Science fiction and fantasy
The New North: The World In 2050
by Laurence C. Smith
Climate change is an important focus. A few degrees of greenhouse warming is taken as inevitable, something which there is a great deal of consensus on amongst scientists. How will this affect waters supplies, ocean currents, and farming, however? Will the Arctic ocean thaw enough to open up for shipping on a large scale? Will global warming melt the polar ice caps and drive polar bears and other northern species to extinction? The author considers these issues and more, and makes a clear analysis of the way warming is likely to affect the world, driven by the highest levels of atmospheric CO2 in 800 000 years.
But the changing climate is far from the book's only concern. It's linked to population growth and humanity's relentless pursuit of fossil energy, which in turn makes globalisation easier. These are examined in turn. Each one is likely to have a profound effect on the future, and they don't act in isolation. The far north is rich in fossil fuels and water, but empty of people. Laurence C. Smith looks at where we are now in terms of peak oil and at other fuel sources, extrapolating to predict where we're likely to be by the middle of the century. He also looks at peak water and the prospect of the arid southern USA having to pipe more of its water from the north.
The trouble is, there are so many factors shaping our planet's future. The author juggles admirably with the ones he has considered, but reality will always be more chaotic. The population forecasts point to a depressingly overcrowded world, but they assume that developing countries won't learn from the mistakes made by western countries in the past. The forecasts also don't take into account the possibility that a world population of 9.5 billion won't trigger a self-limiting crisis. For instance, overcrowding can lead to more deadly pandemics because pathogens don't need a mobile host to spread them around when people are packed together like sardines. Only time will tell how many people the Earth can support before it hits the buffers.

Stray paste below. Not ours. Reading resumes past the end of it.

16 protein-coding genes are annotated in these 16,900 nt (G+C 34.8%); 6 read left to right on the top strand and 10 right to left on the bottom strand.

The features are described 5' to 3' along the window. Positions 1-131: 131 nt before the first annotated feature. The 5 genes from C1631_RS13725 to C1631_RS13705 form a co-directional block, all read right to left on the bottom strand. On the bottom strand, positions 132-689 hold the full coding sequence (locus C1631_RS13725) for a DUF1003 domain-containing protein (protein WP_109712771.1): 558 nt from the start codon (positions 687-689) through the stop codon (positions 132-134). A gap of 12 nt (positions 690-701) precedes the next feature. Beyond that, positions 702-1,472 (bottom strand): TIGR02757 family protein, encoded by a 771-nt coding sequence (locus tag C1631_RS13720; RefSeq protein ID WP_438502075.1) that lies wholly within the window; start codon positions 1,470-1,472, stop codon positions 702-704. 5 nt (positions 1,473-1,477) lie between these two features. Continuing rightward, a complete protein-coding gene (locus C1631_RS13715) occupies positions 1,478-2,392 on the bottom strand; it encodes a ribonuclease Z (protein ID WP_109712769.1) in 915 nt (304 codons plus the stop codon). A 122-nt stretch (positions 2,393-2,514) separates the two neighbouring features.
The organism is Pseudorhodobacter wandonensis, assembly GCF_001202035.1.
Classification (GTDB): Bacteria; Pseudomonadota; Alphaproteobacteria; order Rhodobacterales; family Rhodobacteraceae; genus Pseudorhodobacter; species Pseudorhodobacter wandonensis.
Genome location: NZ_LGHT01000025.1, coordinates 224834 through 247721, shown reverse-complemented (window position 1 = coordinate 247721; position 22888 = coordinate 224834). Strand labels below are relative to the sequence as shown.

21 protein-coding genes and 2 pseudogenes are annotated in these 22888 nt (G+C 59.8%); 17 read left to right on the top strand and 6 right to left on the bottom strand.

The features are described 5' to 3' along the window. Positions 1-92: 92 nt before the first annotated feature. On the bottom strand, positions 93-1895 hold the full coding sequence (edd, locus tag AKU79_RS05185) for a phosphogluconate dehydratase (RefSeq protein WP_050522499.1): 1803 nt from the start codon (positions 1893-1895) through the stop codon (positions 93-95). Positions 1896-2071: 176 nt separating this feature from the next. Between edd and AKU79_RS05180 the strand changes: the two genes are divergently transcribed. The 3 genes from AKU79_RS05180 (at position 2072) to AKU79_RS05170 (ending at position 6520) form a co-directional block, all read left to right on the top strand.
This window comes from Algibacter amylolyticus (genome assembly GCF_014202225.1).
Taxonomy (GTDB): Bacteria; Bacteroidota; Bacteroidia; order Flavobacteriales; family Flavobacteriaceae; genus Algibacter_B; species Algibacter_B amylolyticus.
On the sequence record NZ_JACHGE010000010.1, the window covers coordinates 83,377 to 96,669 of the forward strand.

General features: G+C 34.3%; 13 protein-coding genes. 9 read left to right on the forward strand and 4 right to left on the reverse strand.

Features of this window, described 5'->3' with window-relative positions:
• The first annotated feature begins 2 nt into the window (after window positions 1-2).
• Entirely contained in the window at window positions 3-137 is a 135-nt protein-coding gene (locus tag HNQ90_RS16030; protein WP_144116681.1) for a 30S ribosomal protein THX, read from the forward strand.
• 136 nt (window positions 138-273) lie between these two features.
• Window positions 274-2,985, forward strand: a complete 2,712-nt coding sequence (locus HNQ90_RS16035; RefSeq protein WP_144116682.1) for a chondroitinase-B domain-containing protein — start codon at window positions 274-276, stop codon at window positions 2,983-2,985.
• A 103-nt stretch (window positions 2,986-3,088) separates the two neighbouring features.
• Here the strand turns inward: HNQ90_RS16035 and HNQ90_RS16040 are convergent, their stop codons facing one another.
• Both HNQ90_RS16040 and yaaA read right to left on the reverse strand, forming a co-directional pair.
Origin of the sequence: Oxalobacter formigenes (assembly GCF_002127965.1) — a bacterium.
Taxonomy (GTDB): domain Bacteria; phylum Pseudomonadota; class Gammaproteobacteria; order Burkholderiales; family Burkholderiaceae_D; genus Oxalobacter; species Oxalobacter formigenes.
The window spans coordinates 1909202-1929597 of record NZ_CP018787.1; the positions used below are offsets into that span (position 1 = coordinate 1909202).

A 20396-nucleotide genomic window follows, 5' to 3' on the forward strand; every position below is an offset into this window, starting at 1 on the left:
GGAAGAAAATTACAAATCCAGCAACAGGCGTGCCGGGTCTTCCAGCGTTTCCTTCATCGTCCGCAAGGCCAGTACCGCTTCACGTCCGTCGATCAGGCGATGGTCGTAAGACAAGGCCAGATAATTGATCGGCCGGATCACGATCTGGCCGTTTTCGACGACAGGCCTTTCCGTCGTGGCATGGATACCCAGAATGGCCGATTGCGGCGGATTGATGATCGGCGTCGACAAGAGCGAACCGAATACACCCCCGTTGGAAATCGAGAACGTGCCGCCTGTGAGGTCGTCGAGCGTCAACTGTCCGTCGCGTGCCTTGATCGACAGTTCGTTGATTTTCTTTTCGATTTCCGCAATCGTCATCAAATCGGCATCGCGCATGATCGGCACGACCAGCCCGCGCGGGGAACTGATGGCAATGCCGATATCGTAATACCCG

So the projections are quite conservative, and a passing meteor, a world war, a plague, or a massive volcano erupting or other surprise could come along and skew them completely. But dismissing the book's conclusions because of that would be rather like calling On the Origin of Species incomplete because it doesn't have enough apple pie recipes. It's not an oracle, but it is a goldmine of geographical information. There's as much about politics and economics as there is about science. It covers such things as the treatment of northern indigenous peoples and the history of Soviet Gulags. Smith paints a picture of northern countries on the brink of an economic resurgence, but he always does so with both feet planted firmly on the ground. He explains the problems of infrastructure and survival which will persist and even worsen in the hotter and more populous future that awaits us. This is a rigorous account of the way global change will impact the top of the world. It's written in an engaging style that brings out the human side of the epic changes mankind will face during the 21st century. It's the kind of book that should be on the curriculum for policy makers, science fiction writers, geography students and, well, everyone else as well.
12th April 2011
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